"During my career as a Correctional Officer, I would often ask myself the question: Why is the largest
percentage of inmates black, when blacks in the United States are only 13% of the population? Why is prison so black when
80% of people in this country are white?
"When I retired in 2003, it became obvious that there had to be a way to advocate for justice for
all people. Today, I am that advocate who is standing up and speaking out on behalf of thousands of prisoners who have been
affected by mandatory guideline sentencing. I hope you will join our growing network of others working to end drug war injustice."
Elaine Bartlett, subject of the book Life On The Outside, by Jennifer Gonnerman. Life On The Outside
tells Ms. Bartlett's story; she spent sixteen years behind bars for selling cocaine -- a first offense -- under New York's
controversial Rockefeller drug laws. The book opens on the morning of January 26, 2000, when she walks out of Bedford Hills
state prison. At 42, Elaine had virtually nothing: no money, no job, or home.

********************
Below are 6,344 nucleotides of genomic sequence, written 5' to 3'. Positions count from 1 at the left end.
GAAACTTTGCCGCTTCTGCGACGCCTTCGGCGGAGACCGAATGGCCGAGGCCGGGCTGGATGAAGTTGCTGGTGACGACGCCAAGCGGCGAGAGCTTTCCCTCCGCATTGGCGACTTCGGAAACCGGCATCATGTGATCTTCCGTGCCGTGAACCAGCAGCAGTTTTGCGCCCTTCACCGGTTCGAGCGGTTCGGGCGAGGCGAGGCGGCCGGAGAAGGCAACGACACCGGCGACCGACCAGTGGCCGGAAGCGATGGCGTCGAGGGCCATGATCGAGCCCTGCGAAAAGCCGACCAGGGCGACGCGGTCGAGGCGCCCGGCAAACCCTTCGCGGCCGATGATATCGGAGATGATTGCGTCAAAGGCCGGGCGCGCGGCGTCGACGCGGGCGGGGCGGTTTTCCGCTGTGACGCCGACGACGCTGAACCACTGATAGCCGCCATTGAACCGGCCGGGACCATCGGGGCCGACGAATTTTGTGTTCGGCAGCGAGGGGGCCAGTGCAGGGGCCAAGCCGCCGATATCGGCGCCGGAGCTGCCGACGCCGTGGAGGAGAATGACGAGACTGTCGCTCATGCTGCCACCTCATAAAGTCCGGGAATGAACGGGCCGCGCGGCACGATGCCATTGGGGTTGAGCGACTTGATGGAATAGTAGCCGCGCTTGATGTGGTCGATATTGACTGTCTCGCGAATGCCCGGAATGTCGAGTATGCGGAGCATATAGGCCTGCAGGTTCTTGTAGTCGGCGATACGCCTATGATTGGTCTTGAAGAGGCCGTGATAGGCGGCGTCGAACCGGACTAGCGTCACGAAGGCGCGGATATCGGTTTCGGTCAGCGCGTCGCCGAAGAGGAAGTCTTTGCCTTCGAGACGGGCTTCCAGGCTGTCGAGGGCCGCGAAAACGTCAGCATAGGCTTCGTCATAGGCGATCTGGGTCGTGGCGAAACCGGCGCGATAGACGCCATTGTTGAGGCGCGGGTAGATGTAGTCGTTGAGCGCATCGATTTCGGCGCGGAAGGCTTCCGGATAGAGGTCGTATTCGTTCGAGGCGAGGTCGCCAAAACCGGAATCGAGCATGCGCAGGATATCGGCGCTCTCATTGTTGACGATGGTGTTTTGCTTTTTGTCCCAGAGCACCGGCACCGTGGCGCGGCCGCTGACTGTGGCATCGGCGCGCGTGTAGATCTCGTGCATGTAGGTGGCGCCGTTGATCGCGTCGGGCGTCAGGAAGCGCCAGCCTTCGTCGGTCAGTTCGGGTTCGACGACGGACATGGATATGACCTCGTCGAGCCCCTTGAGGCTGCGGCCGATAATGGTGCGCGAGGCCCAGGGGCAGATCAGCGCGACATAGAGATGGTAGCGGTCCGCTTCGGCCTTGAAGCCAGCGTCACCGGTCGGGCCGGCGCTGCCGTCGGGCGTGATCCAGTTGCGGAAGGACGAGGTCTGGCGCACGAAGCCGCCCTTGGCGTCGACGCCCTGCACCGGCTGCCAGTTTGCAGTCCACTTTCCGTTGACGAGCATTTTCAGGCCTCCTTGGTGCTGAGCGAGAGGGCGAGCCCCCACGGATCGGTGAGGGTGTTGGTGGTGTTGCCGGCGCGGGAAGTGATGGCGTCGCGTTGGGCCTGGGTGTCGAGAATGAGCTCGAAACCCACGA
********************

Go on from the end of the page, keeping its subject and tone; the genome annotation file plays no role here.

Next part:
In recent years, the United States has imprisoned more than two million people while making few preparations
for their eventual release. Now these prisoners are coming home in record numbers, as unprepared for "life on the outside"
as society is for them. Life On The Outside calls attention to this mounting national crisis by crafting an intimate family
portrait -- a story of struggle and survival, guilt and forgiveness, loneliness and love.
Dorothy Gaines, is an accomplished public speaker and former drug war prisoner. Dorothy Gaines spent
six years in federal prison on a 19-year sentence for drug conspiracy charges, and was released by President Clinton's order